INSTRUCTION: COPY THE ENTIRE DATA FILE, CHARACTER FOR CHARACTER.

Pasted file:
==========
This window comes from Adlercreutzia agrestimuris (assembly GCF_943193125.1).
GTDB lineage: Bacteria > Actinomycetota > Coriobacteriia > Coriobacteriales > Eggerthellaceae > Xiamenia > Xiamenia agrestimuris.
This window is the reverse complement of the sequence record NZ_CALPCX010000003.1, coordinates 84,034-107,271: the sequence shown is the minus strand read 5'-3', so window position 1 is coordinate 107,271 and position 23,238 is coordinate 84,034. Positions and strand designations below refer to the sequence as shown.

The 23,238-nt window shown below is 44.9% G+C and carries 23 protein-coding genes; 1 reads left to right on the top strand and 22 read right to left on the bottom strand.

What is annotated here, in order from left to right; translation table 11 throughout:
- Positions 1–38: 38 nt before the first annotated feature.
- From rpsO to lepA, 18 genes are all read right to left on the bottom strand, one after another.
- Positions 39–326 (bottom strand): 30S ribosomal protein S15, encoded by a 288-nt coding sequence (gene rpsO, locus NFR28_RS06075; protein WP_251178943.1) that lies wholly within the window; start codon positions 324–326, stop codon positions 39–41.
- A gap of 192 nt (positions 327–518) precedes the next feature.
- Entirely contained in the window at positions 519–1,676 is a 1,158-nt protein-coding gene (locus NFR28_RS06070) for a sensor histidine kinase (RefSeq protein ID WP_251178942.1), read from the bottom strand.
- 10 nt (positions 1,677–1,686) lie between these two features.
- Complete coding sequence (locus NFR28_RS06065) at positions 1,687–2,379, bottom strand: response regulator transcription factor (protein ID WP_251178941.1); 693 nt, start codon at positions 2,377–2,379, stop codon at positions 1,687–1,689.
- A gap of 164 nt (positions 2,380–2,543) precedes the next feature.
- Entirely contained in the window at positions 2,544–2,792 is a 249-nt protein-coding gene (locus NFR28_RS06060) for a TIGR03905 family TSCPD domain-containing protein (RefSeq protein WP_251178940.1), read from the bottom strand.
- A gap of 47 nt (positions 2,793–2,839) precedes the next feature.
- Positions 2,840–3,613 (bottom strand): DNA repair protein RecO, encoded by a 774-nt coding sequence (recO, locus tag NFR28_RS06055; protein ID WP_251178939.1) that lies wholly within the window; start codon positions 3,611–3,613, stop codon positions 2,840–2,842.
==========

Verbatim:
This window comes from Adlercreutzia agrestimuris (assembly GCF_943193125.1).
GTDB lineage: Bacteria > Actinomycetota > Coriobacteriia > Coriobacteriales > Eggerthellaceae > Xiamenia > Xiamenia agrestimuris.
This window is the reverse complement of the sequence record NZ_CALPCX010000003.1, coordinates 84,034-107,271: the sequence shown is the minus strand read 5'-3', so window position 1 is coordinate 107,271 and position 23,238 is coordinate 84,034. Positions and strand designations below refer to the sequence as shown.

The 23,238-nt window shown below is 44.9% G+C and carries 23 protein-coding genes; 1 reads left to right on the top strand and 22 read right to left on the bottom strand.

What is annotated here, in order from left to right; translation table 11 throughout:
- Positions 1–38: 38 nt before the first annotated feature.
- From rpsO to lepA, 18 genes are all read right to left on the bottom strand, one after another.
- Positions 39–326 (bottom strand): 30S ribosomal protein S15, encoded by a 288-nt coding sequence (gene rpsO, locus NFR28_RS06075; protein WP_251178943.1) that lies wholly within the window; start codon positions 324–326, stop codon positions 39–41.
- A gap of 192 nt (positions 327–518) precedes the next feature.
- Entirely contained in the window at positions 519–1,676 is a 1,158-nt protein-coding gene (locus NFR28_RS06070) for a sensor histidine kinase (RefSeq protein ID WP_251178942.1), read from the bottom strand.
- 10 nt (positions 1,677–1,686) lie between these two features.
- Complete coding sequence (locus NFR28_RS06065) at positions 1,687–2,379, bottom strand: response regulator transcription factor (protein ID WP_251178941.1); 693 nt, start codon at positions 2,377–2,379, stop codon at positions 1,687–1,689.
- A gap of 164 nt (positions 2,380–2,543) precedes the next feature.
- Entirely contained in the window at positions 2,544–2,792 is a 249-nt protein-coding gene (locus NFR28_RS06060) for a TIGR03905 family TSCPD domain-containing protein (RefSeq protein WP_251178940.1), read from the bottom strand.
- A gap of 47 nt (positions 2,793–2,839) precedes the next feature.
- Positions 2,840–3,613 (bottom strand): DNA repair protein RecO, encoded by a 774-nt coding sequence (recO, locus tag NFR28_RS06055; protein ID WP_251178939.1) that lies wholly within the window; start codon positions 3,611–3,613, stop codon positions 2,840–2,842.